Organization of ice flow by localized regions of elevated geothermal heat flux

Published: Aug 1, 2016 by The PISM Authors

Title Organization of ice flow by localized regions of elevated geothermal heat flux
Authors M. L. Pittard, B. K. Galton-Fenzi, J. L. Roberts, C. S. Watson
Venue Geophysical Research Letters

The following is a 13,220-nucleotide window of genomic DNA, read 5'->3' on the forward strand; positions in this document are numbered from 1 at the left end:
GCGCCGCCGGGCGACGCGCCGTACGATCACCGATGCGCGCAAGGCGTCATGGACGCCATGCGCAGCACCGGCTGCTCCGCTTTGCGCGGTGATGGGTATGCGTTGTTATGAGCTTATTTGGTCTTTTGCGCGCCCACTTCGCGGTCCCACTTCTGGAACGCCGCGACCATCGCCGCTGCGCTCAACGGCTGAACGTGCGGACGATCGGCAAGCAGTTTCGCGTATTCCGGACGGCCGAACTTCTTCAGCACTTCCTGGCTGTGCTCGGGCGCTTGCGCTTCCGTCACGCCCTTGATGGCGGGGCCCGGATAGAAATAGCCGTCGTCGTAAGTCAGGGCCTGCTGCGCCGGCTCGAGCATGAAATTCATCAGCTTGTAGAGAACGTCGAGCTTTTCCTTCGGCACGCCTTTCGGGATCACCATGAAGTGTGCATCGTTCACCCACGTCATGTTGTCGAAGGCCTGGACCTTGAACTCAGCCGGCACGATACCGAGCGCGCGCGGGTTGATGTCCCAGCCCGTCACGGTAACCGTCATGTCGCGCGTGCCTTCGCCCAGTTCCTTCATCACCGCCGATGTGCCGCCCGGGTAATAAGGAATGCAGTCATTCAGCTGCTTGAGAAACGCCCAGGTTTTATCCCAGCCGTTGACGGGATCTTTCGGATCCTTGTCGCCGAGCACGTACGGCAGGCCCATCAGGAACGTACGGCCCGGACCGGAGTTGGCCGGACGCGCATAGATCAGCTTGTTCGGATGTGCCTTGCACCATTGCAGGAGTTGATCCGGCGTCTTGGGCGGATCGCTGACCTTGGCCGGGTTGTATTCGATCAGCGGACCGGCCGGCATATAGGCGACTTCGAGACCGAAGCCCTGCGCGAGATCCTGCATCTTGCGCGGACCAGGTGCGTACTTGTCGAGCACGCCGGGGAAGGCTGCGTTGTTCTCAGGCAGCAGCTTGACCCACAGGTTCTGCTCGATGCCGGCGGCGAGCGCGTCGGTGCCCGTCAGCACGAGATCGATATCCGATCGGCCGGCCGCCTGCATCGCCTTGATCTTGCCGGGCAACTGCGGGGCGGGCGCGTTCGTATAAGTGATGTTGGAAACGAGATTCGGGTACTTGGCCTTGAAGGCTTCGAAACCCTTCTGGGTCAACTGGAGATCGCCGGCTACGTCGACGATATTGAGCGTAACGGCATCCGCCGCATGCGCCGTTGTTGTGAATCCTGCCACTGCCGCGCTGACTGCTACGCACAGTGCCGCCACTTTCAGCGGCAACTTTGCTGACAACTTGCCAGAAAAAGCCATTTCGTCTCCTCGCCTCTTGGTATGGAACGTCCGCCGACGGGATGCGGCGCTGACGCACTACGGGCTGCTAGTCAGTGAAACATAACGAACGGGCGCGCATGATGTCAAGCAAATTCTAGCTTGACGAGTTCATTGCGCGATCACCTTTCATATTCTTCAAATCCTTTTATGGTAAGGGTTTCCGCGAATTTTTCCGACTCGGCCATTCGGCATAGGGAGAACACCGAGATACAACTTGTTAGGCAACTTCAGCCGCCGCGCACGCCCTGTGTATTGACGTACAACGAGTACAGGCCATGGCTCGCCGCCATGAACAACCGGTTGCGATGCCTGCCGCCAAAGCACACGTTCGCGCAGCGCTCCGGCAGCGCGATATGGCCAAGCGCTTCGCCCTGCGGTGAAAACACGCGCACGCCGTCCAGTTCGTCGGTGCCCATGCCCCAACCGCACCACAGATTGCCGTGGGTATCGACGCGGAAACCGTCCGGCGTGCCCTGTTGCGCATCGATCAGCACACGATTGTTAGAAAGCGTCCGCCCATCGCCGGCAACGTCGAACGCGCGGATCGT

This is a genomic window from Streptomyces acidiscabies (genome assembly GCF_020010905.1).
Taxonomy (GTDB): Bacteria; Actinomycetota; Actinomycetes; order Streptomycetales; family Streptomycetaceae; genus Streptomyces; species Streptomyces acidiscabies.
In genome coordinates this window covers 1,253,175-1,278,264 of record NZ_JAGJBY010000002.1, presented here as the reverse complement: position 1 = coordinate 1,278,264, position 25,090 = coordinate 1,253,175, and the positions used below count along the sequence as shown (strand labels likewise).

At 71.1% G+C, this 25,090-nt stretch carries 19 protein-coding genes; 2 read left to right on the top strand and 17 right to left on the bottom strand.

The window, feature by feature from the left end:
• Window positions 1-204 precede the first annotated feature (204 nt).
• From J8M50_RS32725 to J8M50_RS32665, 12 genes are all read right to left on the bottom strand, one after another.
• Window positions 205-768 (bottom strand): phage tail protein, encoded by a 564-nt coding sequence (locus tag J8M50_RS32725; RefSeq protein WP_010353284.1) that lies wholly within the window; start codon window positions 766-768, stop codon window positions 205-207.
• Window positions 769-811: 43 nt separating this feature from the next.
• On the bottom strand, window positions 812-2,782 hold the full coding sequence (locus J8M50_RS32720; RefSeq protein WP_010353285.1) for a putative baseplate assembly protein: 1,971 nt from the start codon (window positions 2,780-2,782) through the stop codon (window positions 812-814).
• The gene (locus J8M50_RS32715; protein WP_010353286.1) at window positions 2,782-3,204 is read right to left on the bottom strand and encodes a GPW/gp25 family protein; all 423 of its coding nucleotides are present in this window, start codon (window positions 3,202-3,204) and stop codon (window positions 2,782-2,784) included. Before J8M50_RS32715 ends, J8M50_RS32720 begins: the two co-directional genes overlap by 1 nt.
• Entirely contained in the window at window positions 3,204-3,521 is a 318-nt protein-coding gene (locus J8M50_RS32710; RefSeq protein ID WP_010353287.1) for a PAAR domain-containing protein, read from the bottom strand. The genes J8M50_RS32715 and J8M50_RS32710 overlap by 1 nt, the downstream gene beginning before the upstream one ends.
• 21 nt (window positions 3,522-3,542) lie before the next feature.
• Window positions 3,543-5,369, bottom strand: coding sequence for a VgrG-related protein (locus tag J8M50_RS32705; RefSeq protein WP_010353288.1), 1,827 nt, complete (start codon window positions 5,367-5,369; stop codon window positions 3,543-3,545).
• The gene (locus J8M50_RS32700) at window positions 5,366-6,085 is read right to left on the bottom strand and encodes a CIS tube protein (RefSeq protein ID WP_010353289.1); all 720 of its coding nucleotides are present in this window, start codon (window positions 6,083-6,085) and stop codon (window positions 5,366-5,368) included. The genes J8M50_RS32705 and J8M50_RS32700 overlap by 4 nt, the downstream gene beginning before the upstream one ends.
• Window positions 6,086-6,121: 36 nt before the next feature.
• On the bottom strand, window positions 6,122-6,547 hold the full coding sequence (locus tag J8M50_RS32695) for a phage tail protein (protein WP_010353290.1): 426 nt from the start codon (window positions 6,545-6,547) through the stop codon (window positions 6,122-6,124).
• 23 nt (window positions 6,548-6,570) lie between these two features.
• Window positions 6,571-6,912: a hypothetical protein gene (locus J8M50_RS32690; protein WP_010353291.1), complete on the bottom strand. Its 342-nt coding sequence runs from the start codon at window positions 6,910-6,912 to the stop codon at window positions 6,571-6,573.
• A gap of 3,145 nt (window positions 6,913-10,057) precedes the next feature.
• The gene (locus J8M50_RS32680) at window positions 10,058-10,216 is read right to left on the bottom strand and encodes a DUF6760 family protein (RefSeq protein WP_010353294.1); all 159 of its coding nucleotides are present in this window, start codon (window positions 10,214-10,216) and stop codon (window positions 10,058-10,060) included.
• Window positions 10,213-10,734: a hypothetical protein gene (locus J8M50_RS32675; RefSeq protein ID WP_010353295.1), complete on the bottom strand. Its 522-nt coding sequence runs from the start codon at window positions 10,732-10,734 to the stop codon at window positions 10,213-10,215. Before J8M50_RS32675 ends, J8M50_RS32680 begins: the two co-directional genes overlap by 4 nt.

Geothermal flux is one input to a thermo-mechanically coupled ice flow model such as PISM, with significant impact on both ice softness and basal lubrication. Maps of geothermal flux under present-day ice sheets come from nontrivial geophysical inversions, based on seismic and/or magnetic observations, which generate non-unique and (inevitably) smoothed maps. For example, solutions by Shapiro & Fitzwoller (2004) and Fox Maule et al (2005) are familiar to Antarctic ice sheet modelers. However, measurements on ice-free continents show geothermal flux has strong spatial variations including concentrated highs (hot spots). A model like PISM can, at least, demonstrate the effects on ice flow of small-spatial-scale variations in geothermal flux. This paper studies the Lambert-Amery glacial system in East Antarctica, where a variety of evidence indicates high heat flux regions of at least 120 mW per square meter. Localized regions of elevated geothermal flux are tested in PISM simulations. The results show significant effects on slow-moving ice, with influence extending both upstream and downstream of the geothermal anomaly. Fast-moving ice is relatively unaffected. This contrast suggests that the effect of geothermal flux on ice softness may dominate the lubrication effect.


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